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Rosalie Warren

About me


I live in Coventry with my partner, Paul, and between us we have four grown-up children. I was born in West Yorkshire but spent most of my adult life so far in Scotland, living in Edinburgh for 22 years and Dundee for a further three.

I have an MA in Natural Sciences and Education from Cambridge (New Hall), an MSc in Artificial Intelligence from Edinburgh and a PhD, also from Edinburgh, in Cognitive Science. I've done a fair number of jobs in my time, including teaching and lecturing a variety of subjects at different levels. For instance, I have taught maths and chemistry to marine engineers, hairdressing science to trainee hair-stylists, maths and English as a home tutor and linguistics, computing and artificial intelligence to university students. I’ve also helped supervise a number of PhDs.

I’m fascinated by the way the human mind works, especially the way we create and process language, what happens when we sleep and how our memories operate (or sometimes don’t).

In spite of my training I'm less enamoured by computers, though I accept that they are a very useful tool. One way of understanding the human mind is to try to program a computer to do the kind of things we do. An incredibly challenging but very interesting enterprise. The more you do it, the greater your respect for the human brain (and indeed those of other species).

My alter-ego and her publications can be found here.

During periods of low activity on the more academic front I have run my own business as a gardener and pursued my dream to become a published writer.

I’ve been writing as long as I can remember. I completed my first novel at 15 but unfortunately (or perhaps fortunately) I wrote it in red biro, which had completely faded after 20 years. No great loss to the world of literature, I suspect. But I had fun and it got me through a boring 6-week holiday from school. I wrote another novel in my twenties, during brief periods when my children were simultaneously asleep. I  still have that one (and the publishers’ rejection letters) but can barely bring myself to look at it. Let’s say it was a learning experience.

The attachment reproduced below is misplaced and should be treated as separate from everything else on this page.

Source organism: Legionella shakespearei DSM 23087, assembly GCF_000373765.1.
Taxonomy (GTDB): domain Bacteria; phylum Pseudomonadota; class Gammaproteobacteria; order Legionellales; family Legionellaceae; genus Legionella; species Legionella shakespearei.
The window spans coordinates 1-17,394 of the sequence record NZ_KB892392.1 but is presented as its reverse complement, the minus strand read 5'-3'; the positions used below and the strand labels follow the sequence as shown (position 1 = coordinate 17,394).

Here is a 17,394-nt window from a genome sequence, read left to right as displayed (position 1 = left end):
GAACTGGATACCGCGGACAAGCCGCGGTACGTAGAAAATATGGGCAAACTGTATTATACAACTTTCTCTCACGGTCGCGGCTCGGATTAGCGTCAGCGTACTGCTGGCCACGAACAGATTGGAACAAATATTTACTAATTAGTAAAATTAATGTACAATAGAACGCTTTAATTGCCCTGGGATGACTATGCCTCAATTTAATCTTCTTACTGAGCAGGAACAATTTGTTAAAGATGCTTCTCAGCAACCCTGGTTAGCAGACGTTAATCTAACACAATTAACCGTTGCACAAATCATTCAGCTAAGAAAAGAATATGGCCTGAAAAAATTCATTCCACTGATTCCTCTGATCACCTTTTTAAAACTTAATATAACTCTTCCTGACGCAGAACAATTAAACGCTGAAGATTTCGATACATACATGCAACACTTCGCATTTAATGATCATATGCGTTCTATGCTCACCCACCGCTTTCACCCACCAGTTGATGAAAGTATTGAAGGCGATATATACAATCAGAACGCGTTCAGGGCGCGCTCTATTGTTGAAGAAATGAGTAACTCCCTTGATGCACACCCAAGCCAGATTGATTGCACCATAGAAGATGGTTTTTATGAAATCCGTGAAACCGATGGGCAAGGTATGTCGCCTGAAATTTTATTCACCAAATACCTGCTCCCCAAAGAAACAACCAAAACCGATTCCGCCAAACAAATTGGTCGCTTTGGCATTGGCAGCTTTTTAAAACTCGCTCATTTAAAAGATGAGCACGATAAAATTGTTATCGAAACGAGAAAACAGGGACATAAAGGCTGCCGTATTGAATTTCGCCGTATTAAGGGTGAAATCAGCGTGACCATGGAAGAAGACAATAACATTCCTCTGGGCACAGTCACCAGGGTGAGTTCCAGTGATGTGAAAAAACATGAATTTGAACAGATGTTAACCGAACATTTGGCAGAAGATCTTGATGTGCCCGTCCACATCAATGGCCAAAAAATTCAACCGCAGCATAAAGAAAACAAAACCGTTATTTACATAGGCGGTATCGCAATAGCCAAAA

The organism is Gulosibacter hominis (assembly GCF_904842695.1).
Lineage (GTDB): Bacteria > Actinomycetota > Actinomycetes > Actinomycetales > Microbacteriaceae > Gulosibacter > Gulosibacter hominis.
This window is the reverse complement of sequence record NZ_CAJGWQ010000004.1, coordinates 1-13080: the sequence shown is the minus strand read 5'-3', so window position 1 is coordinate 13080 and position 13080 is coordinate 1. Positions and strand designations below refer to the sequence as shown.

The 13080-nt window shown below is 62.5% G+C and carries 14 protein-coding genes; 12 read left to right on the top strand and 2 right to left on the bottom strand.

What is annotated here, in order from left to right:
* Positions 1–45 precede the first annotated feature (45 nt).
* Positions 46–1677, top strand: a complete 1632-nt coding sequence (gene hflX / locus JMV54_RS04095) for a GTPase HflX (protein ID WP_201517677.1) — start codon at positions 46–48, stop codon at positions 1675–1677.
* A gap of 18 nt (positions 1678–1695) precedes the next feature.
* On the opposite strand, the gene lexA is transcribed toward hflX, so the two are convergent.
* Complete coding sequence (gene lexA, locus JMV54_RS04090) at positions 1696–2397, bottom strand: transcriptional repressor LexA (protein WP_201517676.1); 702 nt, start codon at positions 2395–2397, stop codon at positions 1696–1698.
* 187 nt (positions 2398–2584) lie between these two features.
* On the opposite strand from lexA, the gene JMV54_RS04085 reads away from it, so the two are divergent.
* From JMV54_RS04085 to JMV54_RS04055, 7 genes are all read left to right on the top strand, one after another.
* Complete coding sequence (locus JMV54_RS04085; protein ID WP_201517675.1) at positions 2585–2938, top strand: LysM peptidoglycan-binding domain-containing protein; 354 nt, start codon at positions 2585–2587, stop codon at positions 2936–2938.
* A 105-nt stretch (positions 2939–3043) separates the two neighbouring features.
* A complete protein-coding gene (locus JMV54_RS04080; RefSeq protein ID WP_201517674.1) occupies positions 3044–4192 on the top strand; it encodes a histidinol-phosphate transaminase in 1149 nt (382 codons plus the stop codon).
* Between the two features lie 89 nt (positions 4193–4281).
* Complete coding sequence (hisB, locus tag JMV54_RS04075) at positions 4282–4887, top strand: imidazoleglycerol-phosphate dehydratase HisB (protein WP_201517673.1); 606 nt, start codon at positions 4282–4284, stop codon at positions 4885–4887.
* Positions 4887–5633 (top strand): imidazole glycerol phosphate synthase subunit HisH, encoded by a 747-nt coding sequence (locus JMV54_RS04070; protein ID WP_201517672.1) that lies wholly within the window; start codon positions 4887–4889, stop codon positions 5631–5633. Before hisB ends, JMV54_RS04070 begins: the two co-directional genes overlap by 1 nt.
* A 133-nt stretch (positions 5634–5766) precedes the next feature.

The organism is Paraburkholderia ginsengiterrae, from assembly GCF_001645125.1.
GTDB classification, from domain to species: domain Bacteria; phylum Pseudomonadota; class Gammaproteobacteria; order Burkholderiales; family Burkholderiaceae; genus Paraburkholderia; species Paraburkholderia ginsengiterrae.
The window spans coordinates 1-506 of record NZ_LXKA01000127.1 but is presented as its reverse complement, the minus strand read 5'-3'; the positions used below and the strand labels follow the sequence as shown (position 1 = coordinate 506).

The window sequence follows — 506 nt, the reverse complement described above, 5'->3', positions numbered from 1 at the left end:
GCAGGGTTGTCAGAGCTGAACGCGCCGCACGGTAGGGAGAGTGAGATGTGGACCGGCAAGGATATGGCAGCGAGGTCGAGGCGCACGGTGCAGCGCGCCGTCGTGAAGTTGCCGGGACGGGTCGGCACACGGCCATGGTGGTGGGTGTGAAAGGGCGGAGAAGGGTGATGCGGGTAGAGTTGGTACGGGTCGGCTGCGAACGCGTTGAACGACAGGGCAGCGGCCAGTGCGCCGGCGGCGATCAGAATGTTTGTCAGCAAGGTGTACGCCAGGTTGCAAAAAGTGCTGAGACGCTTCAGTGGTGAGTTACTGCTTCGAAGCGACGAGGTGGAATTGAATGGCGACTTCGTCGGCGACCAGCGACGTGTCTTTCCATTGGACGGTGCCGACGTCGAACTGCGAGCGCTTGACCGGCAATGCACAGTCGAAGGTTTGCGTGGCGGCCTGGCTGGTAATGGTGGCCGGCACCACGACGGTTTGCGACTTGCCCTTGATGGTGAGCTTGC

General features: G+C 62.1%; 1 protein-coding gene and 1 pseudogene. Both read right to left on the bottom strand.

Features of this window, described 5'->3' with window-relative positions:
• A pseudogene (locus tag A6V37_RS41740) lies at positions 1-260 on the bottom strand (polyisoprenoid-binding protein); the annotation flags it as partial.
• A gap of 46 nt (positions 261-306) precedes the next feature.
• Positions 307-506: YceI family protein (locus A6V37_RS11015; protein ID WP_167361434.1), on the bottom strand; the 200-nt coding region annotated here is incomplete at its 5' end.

In August 2006 I took early retirement from my post as university lecturer to – among other things – follow my writing dream. Since then I’ve been working hard – I've produced a number of short stories, some of which have been shortlisted in competitions. I’ve also, very recently, started writing poetry. And I have written two novels, temporarily put aside a third and am working on a fourth.

Through being shortlisted in the Earlyworks Press Science Fiction Challenge  I was fortunate to meet Kay Green and the rest of the Earlyworks Press Writers’ Club, who have given me lots of much-needed encouragement and advice. A great bunch of people.